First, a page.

Friday Flowers: Return to the past

A couple of years ago I posted this story and as it has such vibrant tropical flowers I thought I’d share it again.DSC_0064

Back in 2012 I planned to upload 365 photos over the year, with each image as a stand-alone “event”. In the end I posted on 173 days, but uploaded 466 photos, and couldn’t resist adding commentary to most. DSC_0033

This post included some of the photos we took on our 2012 trip back to Papua New Guinea when we mainly visited Alotau and Samarai. We wondered how many of these magnificent hibiscus were descendants of my mother-in-law’s 1960s hibiscus collection, some sourced from as far away as Hawaii.

Red Hibiscus at Samarai

Red Hibiscus at Samarai

And to place them in context, this is the view from the house the family lived in on Samarai. Sadly the house is no more. If you want to read more about our experiences on this sentimental return voyage, you can read them on this link to my other blog, Family History Across the Seas.

81 In front of Cass place

I hope these gorgeous flowers have brought sunshine and happiness to your day.

 

Advertisements

Visiting Samarai: The Protestants and the Catholics

I’ve previously posted images of the Catholic church, which is still functioning and the Anglican church which has fallen into disrepair. Perhaps it’s indicative of the influence of those particular religions in Samarai, whereas over the northern coastline from Milne Bay, the Anglicans held sway at Dogura.

The United Church building at Samarai is still in use.

The United Church building at Samarai is still in use.

Today we see the United Church building at Samarai. We’ve always been amused by this because to this day, the Presbyterian-Methodist combination in Australia is still “Uniting” whereas in PNG it’s been “United” since the 1970s. 

The Catholic church, side view, showing the tempting view of the ocean.

The Catholic church, side view, showing the tempting view of the ocean.

I’m also including a side view of the Catholic church which we’ve visited previously. It’s hard to imagine how people kept their concentration on worship with views out to the water: perhaps it was inspirational or perhaps just a distraction to wonder if the fish were biting.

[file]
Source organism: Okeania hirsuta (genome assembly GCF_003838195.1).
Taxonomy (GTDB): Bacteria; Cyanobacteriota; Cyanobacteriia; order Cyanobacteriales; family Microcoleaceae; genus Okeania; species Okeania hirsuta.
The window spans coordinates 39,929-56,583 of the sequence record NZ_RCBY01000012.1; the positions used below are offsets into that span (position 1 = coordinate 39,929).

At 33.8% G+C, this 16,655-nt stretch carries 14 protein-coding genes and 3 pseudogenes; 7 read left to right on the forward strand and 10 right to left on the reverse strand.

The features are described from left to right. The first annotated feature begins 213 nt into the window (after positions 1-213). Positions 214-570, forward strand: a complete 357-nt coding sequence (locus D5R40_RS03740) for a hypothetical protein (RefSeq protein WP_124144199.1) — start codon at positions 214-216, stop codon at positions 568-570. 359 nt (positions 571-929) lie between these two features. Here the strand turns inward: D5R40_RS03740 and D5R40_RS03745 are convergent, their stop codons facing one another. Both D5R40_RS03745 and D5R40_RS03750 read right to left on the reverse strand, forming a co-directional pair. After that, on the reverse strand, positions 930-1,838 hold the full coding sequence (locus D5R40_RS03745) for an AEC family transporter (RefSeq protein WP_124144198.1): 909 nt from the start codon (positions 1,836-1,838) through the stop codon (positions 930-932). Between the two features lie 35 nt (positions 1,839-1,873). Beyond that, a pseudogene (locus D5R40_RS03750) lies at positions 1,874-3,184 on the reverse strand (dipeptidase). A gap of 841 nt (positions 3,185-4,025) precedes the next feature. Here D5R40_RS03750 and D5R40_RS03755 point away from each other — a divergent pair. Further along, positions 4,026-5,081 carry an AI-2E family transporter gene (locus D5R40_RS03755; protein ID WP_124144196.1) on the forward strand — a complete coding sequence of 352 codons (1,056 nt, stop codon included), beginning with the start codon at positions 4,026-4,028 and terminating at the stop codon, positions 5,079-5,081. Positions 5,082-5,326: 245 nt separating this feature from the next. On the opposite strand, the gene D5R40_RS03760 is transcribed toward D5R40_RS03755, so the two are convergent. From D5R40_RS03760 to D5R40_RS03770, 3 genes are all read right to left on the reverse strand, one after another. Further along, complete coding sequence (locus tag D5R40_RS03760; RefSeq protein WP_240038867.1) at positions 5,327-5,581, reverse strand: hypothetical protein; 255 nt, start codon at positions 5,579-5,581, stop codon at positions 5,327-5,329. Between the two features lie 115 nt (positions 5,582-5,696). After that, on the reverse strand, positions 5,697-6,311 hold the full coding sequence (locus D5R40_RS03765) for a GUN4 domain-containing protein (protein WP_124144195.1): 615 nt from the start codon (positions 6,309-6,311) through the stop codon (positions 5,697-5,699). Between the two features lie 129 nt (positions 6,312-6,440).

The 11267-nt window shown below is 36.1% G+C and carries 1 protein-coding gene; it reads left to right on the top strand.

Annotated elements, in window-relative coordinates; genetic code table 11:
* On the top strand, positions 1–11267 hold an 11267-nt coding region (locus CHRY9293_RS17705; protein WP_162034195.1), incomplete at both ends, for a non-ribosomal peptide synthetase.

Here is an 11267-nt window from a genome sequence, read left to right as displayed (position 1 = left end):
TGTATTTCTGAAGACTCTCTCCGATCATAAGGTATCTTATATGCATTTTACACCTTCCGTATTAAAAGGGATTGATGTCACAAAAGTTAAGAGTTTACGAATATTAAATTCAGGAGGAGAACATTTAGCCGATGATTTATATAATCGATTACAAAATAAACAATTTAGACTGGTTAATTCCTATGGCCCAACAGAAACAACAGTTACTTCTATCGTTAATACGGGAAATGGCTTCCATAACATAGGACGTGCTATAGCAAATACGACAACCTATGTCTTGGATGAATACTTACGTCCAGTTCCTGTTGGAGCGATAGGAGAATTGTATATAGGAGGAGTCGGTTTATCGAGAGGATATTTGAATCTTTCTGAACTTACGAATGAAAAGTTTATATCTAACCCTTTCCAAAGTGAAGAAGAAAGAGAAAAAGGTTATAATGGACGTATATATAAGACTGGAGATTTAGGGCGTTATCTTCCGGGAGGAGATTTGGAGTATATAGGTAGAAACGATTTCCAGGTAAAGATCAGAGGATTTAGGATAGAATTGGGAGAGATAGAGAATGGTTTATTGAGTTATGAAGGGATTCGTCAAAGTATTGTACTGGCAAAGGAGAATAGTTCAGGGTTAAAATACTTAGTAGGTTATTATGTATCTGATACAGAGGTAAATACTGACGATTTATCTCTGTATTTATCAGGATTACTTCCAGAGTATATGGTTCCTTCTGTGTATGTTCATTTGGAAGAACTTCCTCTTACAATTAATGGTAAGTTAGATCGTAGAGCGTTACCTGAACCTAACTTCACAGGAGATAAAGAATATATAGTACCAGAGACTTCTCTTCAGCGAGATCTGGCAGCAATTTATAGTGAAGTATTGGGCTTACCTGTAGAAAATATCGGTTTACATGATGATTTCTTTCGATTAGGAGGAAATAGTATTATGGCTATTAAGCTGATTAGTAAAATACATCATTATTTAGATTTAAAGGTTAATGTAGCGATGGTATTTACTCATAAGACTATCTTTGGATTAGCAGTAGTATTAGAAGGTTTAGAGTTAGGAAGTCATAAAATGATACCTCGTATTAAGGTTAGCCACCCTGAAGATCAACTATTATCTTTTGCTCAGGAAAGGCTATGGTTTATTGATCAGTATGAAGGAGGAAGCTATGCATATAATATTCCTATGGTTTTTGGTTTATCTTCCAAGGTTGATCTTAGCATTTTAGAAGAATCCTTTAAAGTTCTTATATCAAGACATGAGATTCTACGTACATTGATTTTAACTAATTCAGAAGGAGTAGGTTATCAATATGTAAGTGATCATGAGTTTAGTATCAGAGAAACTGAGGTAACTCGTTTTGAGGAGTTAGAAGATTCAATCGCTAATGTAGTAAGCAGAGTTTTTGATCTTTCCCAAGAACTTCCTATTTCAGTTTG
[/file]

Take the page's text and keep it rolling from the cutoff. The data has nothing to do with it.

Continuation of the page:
Visiting Samarai: The Memorial Hall

The Memorial Hall was the venue for balls and socials for the small group of people living on the island of Samarai….if those walls could talk.

The Samarai Memorial Hall

The Samarai Memorial Hall

In front of the building you can just see a memorial: this was erected on the 50th anniversary of Gallipoli, 25th April 1965. Peter’s parents were probably there but he was at boarding school.

The gun and Gallipoli memorial.

The gun and Gallipoli memorial.

The Gallipoli memorial.

The Gallipoli memorial: this would have been of significance to my mother-in-law whose uncle died at Gallipoli.

Visiting Samarai: the old school and houses

This photo shows the old primary school at Samarai which has particular significance to my husband’s family: his mother taught in the small, low-level classroom to the left of the two storey building.

The old primary school at Samarai, now out of use.

The old primary school at Samarai, now out of use.

Also in the background are the old houses which used to accommodate the senior staff of Burns Philp and Steamships Trading Company, both businesses of some significance in times past.

Steamies and BPs housing and the concrete remains of the Samarai Club.

Steamies and BPs housing and the concrete remains of the Samarai Club.

The concrete stumps are all that remains of the old Samarai Club and the billiard table. 

Below: the old headmaster’s house.

The old primary school headmaster's house, Samarai.

The old primary school headmaster’s house, Samarai.

Visiting Samarai: the wharf

This is the old government wharf at Samarai in late 2012. It’s hard to believe that only a few decades ago this was a busy hub for maritime activity, not to mention the Catalina flying boats that flew in near here. The island in the background is Logeia.

001 govt wharf

Industrial beauty

This Shell depot lies forgotten and untended in Samarai. I liked the industrial beauty of it.

The old Shell depot Samarai

The old Shell depot Samarai

I was struck at the time by the stylistic similarity to a much more glamorous structure on the far side of the world.

The stairs around the turret of the Mespelbrunn castle in Bavaria.

The stairs around the turret of the Mespelbrunn castle in Bavaria.

Down the street – Samarai, PNG